|Worth seeing:||as a greatest hits (and misses) of Spider-Man moments that brings together characters from three universes, replacing teen worries with existential angst|
|Featuring:||Tom Holland, Zendaya, Alfred Molina, Benedict Cumberbatch, Benedict Wong, Jacob Batalon, Jamie Foxx, JB Smoove, JK Simmons, Jon Favreau, Marisa Tomei, Martin Starr, Paula Newsome, Tony Revolori, Willem Dafoe|
|Released:||15th December 2021|
WHAT’S IT ABOUT?
We pick up from the end of Spider-Man: Far From Home, whose villain Mysterio has just revealed to the world that our hero – being portrayed to the world by tabloid hack J Jonah Jameson (JK Simmons) as a menace – is really the otherwise unassuming New York high school kid, Peter Parker (Tom Holland).
With his secret identity exposed, life gets so difficult for Peter and his Aunt May (Marisa Tomei) that they have to go into hiding to escape the press.
But when Peter realises that the lives of his girlfriend MJ (Zendaya) and best friend Ned (Jacob Batalon) are also being affected by his newfound notoriety, he turns to mystical magician – and fellow Avenger – Dr Strange (Benedict Cumberbatch) for help.
He can’t turn back time, but he can make everyone in the world forget what they’ve just heard – but the spell goes wrong and New York 2021 finds itself invaded by super-villains not just from the past, but from parallel universes; the techno-tentacled Doctor Octopus (Alfred Molina), Willem Dafoe’s Green Goblin and Thomas Haden Church’s Sandman from Tobey Maguire’s tenure of the red-and-blue suit are joined by Jamie Foxx’s Electro and Rhys Ifans’ Lizard from Andrew Garfield’s Spidey universe.
When Peter and Dr Strange realise that they’ve inadvertently opened up portals between different parts of the multiverse, they have different views of what to do about it; while the villains try to wreak havoc, Peter sets out to help them – cure them – before sending them home.
WHAT’S IT LIKE?
Since Captain America: Civil War in 2016, Spider-Man has been residing comfortably inside Marvel’s Cinematic Universe, alongside his Avenger friends. But the character had already had two earlier big-screen iterations, over the past two decades – starting with Tobey Maguire, long before the MCU was even conceived.
Recent legal deals between Sony and Marvel have enabled No Way Home to bring the earlier films well and truly into the same universe – or, perhaps more accurately, the same multiverse.
It’ll take some head-scratching to work out what’s going on here – both for us and the characters from parallel universes converging on the world of Tom Holland’s Peter Parker. And while there are some things that are tough to make sense of, there are others that make no sense at all; if you go into hiding to escape the press and the public, would you turn up at school as normal and write your new address on your university application form?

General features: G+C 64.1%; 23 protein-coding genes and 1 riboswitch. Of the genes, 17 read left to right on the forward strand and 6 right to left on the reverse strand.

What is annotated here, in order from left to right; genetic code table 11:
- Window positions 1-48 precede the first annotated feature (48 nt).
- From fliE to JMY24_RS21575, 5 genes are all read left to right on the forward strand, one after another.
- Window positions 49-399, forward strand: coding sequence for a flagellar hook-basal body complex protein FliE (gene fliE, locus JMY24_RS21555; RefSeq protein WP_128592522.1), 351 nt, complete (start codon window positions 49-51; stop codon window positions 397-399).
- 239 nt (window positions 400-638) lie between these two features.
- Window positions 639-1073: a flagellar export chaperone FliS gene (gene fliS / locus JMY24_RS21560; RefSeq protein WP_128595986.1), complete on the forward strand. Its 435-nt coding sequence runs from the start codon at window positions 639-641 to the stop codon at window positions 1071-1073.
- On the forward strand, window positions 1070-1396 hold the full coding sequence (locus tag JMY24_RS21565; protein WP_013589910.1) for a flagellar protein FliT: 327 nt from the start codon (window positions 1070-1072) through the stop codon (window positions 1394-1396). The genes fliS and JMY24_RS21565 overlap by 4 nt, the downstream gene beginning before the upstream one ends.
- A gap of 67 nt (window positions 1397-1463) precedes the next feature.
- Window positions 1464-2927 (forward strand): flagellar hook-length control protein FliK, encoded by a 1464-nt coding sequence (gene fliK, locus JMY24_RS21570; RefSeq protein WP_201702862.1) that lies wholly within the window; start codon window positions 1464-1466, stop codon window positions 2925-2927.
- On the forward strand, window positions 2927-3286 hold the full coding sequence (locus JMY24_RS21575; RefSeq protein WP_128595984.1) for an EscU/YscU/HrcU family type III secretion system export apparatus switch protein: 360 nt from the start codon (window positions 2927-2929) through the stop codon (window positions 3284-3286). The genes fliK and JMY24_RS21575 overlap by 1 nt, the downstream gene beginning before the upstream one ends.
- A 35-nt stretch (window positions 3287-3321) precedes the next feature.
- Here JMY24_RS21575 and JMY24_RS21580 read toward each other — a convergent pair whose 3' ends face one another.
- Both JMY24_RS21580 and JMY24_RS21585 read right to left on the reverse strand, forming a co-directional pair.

But – as you might imagine – this isn’t really a film about plot. You don’t need to understand exactly who’s doing what and why to marvel at Spider-Man swinging from lamp-post to lamp-post or Doctor Octopus throwing cars from a bridge during rush-hour. And even if the greatest super-villains in all the universes don’t seem to have a plan to work together to take over the world, it’s still fun to watch them chat about the difficulties of their trade or line up, one by one, to fight our protagonist at the top of the Statue of Liberty. And the plot is clearly driven by which actors agreed to participate, making you wonder why some characters were brought back at all.
A lack of direction also comes from having so many characters to concentrate on; in earlier films, when the villains were working alone, their own goals and motivations were clear and the hero had to save both strangers and loved ones from danger – the whole plot, here, is predicated on Peter feeling bad that his friends haven’t got into University.
There’s a lot of introspection, leading to some enlightenment for the characters and humour for us, but it feels a little uneven, never quite clear whether it’s trying to be dramatic, funny or thrilling – at times it manages each, but take a step backwards and there’s no clear purpose for this film, except to entertain the audience – which it does – but not with the depth it’s clearly aiming for.
No Way Home is a peculiar blend of modernism and nostalgia – gone are the days when Spider-Man films were bright family fun that were really about teenaged angst, rather than being dark and pessimistic existential epics, yet to get the most out of this one, you’ll need to remember characters from films dating back nearly two decades. The nostalgia almost makes the villains feel like old acquaintances you’re keen to reconnect with.
But while it’ll have more meaning for those who’ll nod in acknowledgement and enjoy memories of their younger days, there’s a sense that this is more of a Spider-Man’s greatest hits (and misses) than a piece of entertainment that can earn its place in the comic-book canon by virtue of its own narrative arc. And for viewers not familiar with the old characters, there’s little fresh for them, and what is there will often go over their heads, without giving any of the old-timers the opportunity to earn the interest of new audiences.
It’s a bit of a superhero comfort blanket for over-40s, and more of a random cacophony of villainry for relative newcomers – but perhaps what younger audiences are after anyway.
It’s slick, well choreographed fun, as you’d expect, and just the kind of superhero escapism that many lockdown-hit audiences will be looking for. But you have to wait until the inevitable mid-title and post-title sequences to get a sense of where this starts to fit in with other entries in the newly expanded Marvel Cinematic Multiverse.